2. Related Work

2.1. Introduction

In this chapter we describe work in knowledge-based computer graphics and work in computer graphics that can be applied to knowledge-based graphics. Each of the systems described automatically computes some or all of the values that specify a computer-generated graphic. These systems differ greatly not only in the types of graphics produced, but also in the types of knowledge used. After first describing each system individually, we proceed to compare the different types of decision making, from the decision of what objects to depict to the criteria used for different stylistic decisions.

Summarized, the areas addressed in these systems are:

• Knowledge base queries [Zdydel, Greenfeld and Yonke 81]

• Spatial data queries: generating displays of database objects [Friedell 83]

• User-interfaces: the coloring of interface objects [Meier 88]

• Pictorial representations of sentences [Simmons 75]

• Pictorial representations of data and procedures.[Strothotte 89]

• 2D animated stories [Kahn 79]

• 2D animated help facility [Neiman 82]

• 2D charts and graphs [Ghahamgari 81] [Mackinlay 86]

• 2D diagrams of attributed graphs and networks.[Marks 90][Kamada and Kawai 91]

• 3D scene synthesis: generating different types of generic environments [Friedell 83]

• 3D pictorial explanations of actions and procedures [Feiner 85][Rist and André 92]

• 3D illustrations of geometric models [Kamada and Kawai 87][Dooley and Cohen 90a, Dooley and Cohen 90b][Saito and Takahashi 90]

• 3D rendering [Emhardt and Strothotte 92].

• 3D animations [Karp and Feiner 93].

• 3D intent-based illustrations [Seligmann and Feiner 89, Seligmann and Feiner 91, Seligmann and Feiner 93]

2.2. Description of the Systems

2.2.1. CLOWNS

Simmons’ CLOWNS Microworld [Simmons 75] is an early attempt in language processing. Given a sentence as input, the CLOWNS system generates pictures interpreting that sentence. One of the motivating factors in developing CLOWNS was to provide a system which pictorially demonstrated natural language computation. The pictures CLOWNS generates show how the system interprets sentences. CLOWNS generates simple 2D line drawings which correspond to a sentence. The CLOWNS domain is a microworld consisting of a clown, pedestal, pole, boat, dock, lighthouse, water and land. CLOWNS determines the position, orientation, and scale of the graphical objects that figures in the generated pictures.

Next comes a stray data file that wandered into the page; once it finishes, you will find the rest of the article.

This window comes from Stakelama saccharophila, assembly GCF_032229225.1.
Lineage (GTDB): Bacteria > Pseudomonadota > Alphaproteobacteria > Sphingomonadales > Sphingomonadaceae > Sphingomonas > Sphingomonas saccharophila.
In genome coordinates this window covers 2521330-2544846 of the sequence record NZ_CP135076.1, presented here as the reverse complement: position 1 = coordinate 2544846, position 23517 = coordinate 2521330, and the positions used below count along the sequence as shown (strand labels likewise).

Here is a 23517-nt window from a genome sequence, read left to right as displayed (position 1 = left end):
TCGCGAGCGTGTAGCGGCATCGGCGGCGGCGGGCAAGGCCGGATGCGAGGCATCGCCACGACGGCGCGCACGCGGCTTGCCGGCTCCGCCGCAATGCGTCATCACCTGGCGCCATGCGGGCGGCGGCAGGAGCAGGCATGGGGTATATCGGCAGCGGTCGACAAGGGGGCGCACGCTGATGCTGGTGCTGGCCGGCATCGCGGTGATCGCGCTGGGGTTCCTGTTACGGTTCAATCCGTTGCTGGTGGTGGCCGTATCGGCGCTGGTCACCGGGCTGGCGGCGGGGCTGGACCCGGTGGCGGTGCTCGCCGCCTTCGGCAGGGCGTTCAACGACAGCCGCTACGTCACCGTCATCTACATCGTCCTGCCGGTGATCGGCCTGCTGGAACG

Typical of early research in artificial intelligence, CLOWNS utilizes a procedural approach to knowledge representation: different types of words (verbs vs. nouns) are programs that return different types of graphic primitives or relations. Certain nouns, such as “clown” or “house” directly correspond to graphics objects and are represented by the graphics programs that provide the instructions used to render that object (in this case, a list of line primitives). Each object, in order to be rendered, requires a 2D location and rotation value. Nouns such as “top” or “bottom” are programs that return the 2D or contact points for particular objects. Prepositions and verbs such as “to” and “balances” return the spatial relations between the objects. These spatial relations may occur within a certain timeframe, so one sentence may be interpreted with a series of pictures. For example, an object that moves can be depicted at different locations. A separate picture is generated for every instance in the timeframe. The values returned by these programs are stored with each object in a property list and are used to compute the location and rotation of each object of the scene.

2.2.2. Ani

Kahn’s Ani system [Kahn 79] was designed to generate animations based on high-level film descriptions. Ani takes as input a representation of the film which includes descriptions of each character and of each scene. A character description refers to aspects of the character’s personality using high-level concepts as “powerful,” “ugly,” or “good.” A scene description includes a desired time length and a general description of the characters’ actions and relations. For example, “A meets B” or “A hates B.” Ani generates a detailed description of a sequence of scenes which comprise the final animation. Each generated scene describes the movement of simple 2D geometric shapes depicting the characters. Ani uses knowledge that formalizes how concepts and relations are communicated using character motion. For example, one method for showing “A meets B” consists of moving A and B towards each other. A generated Ani film consists of a sequence of scenes. To generate each scene, Ani makes three main decisions: what geometric shapes (or characters) to include, and for each, the path on which it moves and how it moves along this path.